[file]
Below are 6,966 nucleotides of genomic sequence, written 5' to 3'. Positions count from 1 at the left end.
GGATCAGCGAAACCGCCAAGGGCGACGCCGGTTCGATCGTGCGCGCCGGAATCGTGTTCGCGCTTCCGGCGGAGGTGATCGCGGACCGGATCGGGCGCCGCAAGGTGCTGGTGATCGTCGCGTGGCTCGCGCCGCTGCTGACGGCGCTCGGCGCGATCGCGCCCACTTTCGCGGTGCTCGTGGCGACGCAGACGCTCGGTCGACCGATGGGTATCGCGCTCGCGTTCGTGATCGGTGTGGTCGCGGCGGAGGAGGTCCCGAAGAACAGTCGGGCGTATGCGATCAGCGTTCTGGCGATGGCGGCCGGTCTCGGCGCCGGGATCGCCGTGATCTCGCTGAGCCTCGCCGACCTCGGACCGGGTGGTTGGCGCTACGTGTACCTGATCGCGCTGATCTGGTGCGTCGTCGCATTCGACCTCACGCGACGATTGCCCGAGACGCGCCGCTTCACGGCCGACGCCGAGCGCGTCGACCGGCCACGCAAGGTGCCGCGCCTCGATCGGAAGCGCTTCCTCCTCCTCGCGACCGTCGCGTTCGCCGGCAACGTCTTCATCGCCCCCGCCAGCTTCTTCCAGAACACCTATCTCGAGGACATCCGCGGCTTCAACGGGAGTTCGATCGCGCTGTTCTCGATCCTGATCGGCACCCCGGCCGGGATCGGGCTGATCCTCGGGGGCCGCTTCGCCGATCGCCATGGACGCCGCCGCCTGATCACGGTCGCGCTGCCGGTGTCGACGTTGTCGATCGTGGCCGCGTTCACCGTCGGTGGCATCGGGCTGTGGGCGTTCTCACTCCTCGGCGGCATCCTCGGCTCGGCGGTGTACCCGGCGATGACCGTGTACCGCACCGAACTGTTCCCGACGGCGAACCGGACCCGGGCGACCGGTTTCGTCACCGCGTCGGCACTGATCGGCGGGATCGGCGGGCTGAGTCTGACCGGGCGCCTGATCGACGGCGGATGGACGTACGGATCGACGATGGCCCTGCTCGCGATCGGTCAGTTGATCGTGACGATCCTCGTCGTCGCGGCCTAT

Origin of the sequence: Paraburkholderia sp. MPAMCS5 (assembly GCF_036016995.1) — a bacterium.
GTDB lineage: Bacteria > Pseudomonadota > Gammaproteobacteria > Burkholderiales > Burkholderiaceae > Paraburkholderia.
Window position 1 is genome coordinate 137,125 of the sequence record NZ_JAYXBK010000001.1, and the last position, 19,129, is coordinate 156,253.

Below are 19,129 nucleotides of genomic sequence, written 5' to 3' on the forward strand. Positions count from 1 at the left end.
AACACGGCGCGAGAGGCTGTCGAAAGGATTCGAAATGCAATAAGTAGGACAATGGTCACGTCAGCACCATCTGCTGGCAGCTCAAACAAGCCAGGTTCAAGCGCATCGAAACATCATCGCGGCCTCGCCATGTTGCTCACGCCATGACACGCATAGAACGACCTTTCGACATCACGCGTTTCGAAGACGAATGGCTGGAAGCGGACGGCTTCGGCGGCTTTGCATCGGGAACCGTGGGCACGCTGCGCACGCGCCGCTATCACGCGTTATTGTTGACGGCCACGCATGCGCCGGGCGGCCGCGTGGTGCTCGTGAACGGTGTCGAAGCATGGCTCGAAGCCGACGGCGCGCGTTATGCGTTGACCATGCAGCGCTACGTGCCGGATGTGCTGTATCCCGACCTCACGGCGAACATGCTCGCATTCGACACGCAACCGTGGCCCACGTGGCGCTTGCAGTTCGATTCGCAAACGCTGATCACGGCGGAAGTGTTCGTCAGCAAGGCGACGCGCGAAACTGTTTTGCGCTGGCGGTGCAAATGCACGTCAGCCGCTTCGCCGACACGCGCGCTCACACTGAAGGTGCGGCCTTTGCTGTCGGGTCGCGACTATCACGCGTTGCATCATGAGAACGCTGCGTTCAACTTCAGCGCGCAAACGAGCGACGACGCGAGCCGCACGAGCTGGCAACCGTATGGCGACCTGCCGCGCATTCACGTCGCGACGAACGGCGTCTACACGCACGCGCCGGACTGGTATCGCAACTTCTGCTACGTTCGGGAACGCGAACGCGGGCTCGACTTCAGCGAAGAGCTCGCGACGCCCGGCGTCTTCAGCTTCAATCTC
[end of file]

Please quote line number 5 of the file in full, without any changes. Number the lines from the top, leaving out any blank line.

Window position 1 is genome coordinate 137,125 of the sequence record NZ_JAYXBK010000001.1, and the last position, 19,129, is coordinate 156,253.